Identifying King George VI Stamps
Jamaica 5/ Line Perf Issue




 CW 23A SG 132A

The KGVI Jamaica 5/ Line Perf issue is seldom seen on dealer price lists. The history of this stamp appears to be tied to the Bermuda Line Perf's, and a few other stamps that were printed by De La Rue and perforated by other printers due to wartime damage.

According to Hugh James excellent work on Jamaica; which was published as "Study Paper No. 15" by The King George VI Collectors Society, the De La Rue Bunhill Row works were bombed and burned by the German Luftwaffe at the end of 1940. This destruction resulted in the loss of the normal perforation machines. As a result, a temporary perforator was used for the early 1941 printing of the 5 Shilling Jamaica issue. 6,000 stamps were printed, and all were sent to the colony. No stamps were distributed to dealers, and no other Jamaica 5 shilling printing appears to have been perforated using this equipment.

As a result of being sent to Jamaica for sale as postage, most copies of the Line Perf issues are found with cancellations. In fact, the Commonwealth Catalogue lists used prices for "examples with slightly heavy CDS" which would be typical for stamps that were used for heavier shipments that would require 5 shillings postage. This is fairly obvious in the two used examples shown above. (The one on the right is not torn, that is the cancellation blending in with the black background.)

I started looking for the Jamaica Line Perf after I read about it in Linn's Stamp News in the early 1980's. At that time, Reid Shaw was publishing a monthly column on the British Colonies (amazingly, it always seemed to have KGVI stamps featured). The unused example shown above was found by accident in a set of Jamaica stamps that was purchased from a Chicago area dealer. It was probably originally purchased at the Post Office by a collector on vacation in Jamaica.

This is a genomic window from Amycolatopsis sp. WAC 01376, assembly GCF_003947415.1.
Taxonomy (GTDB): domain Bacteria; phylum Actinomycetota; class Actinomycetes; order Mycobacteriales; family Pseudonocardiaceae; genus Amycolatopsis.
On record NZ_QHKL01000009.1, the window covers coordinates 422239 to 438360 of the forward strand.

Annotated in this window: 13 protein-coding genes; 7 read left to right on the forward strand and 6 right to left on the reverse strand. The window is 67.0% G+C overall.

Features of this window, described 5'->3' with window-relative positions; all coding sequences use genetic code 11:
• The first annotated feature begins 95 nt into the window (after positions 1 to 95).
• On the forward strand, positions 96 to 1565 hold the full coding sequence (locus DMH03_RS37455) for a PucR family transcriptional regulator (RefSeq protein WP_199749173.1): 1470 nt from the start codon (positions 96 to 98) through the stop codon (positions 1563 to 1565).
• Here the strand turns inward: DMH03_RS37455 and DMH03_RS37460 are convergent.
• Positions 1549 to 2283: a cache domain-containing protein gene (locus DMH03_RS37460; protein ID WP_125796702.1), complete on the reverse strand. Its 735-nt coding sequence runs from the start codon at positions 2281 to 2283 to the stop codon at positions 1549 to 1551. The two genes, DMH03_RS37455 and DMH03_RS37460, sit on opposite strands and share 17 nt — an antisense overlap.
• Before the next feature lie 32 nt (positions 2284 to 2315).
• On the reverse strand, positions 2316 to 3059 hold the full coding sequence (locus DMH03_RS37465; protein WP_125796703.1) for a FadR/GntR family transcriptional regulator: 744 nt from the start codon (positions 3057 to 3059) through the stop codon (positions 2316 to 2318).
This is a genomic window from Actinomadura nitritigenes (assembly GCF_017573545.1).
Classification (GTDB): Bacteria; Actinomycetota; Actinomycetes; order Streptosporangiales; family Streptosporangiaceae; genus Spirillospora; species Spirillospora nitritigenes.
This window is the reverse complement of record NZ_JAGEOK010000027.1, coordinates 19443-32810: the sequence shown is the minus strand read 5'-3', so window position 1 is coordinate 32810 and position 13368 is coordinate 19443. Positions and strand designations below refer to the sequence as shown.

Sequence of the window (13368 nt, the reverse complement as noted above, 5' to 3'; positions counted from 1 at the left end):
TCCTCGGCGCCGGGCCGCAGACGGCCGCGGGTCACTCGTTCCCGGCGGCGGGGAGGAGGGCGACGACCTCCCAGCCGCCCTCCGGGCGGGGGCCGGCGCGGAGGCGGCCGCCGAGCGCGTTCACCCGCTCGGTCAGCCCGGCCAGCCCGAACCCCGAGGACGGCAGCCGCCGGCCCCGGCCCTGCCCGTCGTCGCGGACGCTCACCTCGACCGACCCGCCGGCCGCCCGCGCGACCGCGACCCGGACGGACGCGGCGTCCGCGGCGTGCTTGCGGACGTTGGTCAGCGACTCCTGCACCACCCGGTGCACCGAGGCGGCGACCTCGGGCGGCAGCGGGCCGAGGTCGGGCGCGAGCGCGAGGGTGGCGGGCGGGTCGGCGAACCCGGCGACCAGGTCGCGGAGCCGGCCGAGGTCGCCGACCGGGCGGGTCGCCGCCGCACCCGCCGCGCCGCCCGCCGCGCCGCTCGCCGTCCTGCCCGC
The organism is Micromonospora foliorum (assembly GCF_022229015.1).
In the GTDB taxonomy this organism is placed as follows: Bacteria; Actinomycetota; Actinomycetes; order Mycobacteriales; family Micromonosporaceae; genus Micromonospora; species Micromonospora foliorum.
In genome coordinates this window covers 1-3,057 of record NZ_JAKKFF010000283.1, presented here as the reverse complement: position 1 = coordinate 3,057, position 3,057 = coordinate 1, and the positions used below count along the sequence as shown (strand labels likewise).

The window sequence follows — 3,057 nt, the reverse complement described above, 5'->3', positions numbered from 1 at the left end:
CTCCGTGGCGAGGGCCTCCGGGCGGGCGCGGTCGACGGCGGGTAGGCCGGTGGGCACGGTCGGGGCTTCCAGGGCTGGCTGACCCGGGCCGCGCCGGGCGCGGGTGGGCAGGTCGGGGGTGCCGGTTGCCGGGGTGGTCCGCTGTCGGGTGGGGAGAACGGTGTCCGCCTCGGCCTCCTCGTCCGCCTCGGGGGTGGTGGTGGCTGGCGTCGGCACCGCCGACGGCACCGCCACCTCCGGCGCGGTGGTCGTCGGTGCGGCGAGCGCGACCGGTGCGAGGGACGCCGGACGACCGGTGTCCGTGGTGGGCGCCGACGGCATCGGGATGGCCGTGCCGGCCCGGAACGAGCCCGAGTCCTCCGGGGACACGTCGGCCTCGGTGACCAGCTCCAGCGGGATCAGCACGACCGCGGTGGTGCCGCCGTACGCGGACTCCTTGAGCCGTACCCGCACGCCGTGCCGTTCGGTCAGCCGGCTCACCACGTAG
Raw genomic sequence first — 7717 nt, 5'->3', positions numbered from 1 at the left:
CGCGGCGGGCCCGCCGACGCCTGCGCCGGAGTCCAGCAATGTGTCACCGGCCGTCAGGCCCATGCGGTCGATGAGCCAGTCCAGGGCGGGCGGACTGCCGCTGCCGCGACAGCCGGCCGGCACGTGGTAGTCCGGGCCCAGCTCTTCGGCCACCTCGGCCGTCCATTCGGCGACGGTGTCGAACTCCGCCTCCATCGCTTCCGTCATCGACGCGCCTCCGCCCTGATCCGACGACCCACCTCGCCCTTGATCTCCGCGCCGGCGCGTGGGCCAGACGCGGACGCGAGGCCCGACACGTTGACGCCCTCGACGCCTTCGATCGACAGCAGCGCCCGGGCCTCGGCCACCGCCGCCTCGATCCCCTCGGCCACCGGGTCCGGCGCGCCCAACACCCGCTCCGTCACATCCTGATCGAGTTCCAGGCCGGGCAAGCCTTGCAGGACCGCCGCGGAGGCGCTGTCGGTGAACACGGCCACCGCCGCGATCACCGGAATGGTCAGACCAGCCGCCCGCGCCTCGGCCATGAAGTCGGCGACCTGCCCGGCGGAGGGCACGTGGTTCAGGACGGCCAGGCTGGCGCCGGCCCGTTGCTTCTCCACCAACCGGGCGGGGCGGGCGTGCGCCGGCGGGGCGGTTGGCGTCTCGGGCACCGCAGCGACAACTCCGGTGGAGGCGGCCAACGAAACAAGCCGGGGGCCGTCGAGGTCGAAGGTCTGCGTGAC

In order to find these stamps, you will need a good perforation gauge, and an understanding of the difference between comb and line perf stamps.

Comb perforated stamps are perforated on three sides at a time. Then the perforator advances a row and repeats the process. This results in a fairly clean row of perforations. Line perforated stamps are perforated one line at a time. The result is not as clean and will typically produce a pointed perforation on one side. If you look at the center unused example, you should note the upper right perforation. This is the tell tale indicator of a line perforated stamp. (You should also know that the Jamaica line perf stamp is perforated about 14.2 on all sides, while the other 5 shilling issues are either comb perforated 13.5 x 14 or 13.25 x 13.75.) For the record, there is a slight reddish color difference to the orange border between the Line Perf stamps and the other printings, but it is not significant compared to the difference in the perforation.

Please do not treat the scans above as totally accurate in terms of color. Internet Browsers do not clearly show the entire range of colors in the spectrum.

I hope this helps some other collector find one of these elusive issues. Please feel free to write with additional information. It will be added to revised versions of this article.

Comments or Questions feel free to write

Links to other British Colonial Stamp Sites